Trafficked People Often Suffer From Multiple Health Problems

Trafficked people often suffer from a multitude of physical and psychological health problems. Women are specifically vulnerable to reproductive and other gender-specific health problems in trafficking situations as they have little or no access to reproductive health care. These problems include lack of access to birth control, constant rapes, forced abortions and contraceptive use, lack of regular mammograms and Pap smears, and other health issues. Women in domestic servitude are subject to rape and other physical abuse, while women in forced prostitution suffer increased risk of sexually transmitted infections, including HIV/AIDS, repetitive stress injuries, and back problems. Moreover, most trafficked persons suffer from post-traumatic stress and, because of constant physical and psychological abuse, exhibit symptoms associated with survivors of severe trauma and torture.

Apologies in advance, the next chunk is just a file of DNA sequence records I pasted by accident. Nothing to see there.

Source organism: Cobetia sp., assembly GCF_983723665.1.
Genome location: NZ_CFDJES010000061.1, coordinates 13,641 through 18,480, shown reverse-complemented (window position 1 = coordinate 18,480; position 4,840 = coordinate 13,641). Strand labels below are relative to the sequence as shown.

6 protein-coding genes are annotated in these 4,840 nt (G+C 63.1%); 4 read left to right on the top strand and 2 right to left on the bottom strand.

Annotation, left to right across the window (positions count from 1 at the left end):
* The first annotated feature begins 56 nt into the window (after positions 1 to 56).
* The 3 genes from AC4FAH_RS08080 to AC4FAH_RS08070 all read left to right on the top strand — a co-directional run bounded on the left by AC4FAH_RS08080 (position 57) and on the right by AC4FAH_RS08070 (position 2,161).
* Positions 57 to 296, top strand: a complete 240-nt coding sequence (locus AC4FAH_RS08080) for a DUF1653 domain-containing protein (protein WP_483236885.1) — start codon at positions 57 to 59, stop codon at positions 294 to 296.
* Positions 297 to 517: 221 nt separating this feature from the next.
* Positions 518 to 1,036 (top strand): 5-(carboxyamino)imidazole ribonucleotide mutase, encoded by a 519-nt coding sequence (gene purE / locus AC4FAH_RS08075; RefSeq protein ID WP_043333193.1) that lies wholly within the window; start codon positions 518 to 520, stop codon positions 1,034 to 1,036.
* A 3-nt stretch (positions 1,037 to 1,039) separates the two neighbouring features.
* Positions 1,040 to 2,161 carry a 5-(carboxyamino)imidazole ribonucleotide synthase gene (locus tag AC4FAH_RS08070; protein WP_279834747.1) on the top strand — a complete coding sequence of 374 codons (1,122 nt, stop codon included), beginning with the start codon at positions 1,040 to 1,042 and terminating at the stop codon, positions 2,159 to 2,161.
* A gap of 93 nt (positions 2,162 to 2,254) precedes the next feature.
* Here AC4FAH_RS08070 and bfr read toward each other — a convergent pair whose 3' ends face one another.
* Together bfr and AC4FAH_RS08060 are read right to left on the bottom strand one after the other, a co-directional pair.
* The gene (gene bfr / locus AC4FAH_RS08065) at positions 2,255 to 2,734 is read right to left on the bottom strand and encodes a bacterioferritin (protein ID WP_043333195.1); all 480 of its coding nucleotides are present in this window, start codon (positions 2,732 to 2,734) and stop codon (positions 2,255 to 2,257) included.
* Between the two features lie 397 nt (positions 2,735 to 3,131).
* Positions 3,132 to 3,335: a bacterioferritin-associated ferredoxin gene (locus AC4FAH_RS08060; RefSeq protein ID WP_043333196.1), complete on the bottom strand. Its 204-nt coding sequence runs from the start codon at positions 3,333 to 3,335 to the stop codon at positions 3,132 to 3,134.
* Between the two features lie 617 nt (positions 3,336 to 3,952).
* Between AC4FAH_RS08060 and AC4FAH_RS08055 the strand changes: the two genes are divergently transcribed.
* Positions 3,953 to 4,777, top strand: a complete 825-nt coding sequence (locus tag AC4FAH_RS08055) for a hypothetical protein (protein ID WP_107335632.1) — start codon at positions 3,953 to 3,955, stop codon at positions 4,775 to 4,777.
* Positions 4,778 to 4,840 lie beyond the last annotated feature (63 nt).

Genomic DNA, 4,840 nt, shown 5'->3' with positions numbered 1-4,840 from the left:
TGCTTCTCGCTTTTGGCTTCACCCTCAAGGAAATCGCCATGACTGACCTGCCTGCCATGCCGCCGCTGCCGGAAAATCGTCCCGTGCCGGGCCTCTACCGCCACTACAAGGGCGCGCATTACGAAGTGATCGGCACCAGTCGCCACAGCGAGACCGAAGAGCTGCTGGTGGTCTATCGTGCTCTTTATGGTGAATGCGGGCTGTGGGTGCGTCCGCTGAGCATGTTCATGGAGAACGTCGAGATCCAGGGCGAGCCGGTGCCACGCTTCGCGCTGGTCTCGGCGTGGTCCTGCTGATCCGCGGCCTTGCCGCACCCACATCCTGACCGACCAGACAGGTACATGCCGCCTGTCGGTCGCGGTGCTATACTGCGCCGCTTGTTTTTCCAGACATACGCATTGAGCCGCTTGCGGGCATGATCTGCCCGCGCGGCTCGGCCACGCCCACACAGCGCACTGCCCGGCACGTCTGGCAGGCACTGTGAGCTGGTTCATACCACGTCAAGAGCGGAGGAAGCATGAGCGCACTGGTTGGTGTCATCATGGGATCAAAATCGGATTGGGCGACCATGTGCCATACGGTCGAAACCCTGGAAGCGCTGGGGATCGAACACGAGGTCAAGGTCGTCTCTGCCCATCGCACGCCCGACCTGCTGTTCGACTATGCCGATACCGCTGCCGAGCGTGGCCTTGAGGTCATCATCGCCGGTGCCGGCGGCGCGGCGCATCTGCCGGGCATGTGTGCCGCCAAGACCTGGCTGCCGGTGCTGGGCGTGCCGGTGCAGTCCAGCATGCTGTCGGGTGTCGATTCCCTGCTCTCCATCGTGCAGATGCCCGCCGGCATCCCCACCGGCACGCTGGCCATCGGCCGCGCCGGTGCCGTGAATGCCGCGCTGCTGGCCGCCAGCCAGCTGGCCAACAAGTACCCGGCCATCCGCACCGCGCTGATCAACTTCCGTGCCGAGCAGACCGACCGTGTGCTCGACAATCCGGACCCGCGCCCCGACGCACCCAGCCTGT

An article on June 18, 2001, in the Hong Kong iMail recounted the story of an employer who trafficked an Indonesian woman into the city and forced her to work as a domestic servant. She beat the woman with a wooden brush until it broke, burned her neck with an iron when she fell asleep, never allowed her a day off, forced her to work at the employer’s house and watch factory, and paid her the equivalent of HK$200 (US$26) per month rather than the legal minimum wage of HK$3670 (US$470) per month. The Hong Kong employer was sentenced to 22 months in jail for abusing the woman.

Poverty, Unemployment, and Lack of Education Are Root Causes of Trafficking

To reduce the number people trafficked worldwide governments, nongovernmental organizations (NGOs), and others are tackling some of the root factors that encourage the practice. Poverty, unemployment, and lack of education and access to resources are driving forces as people take risks to improve their living conditions.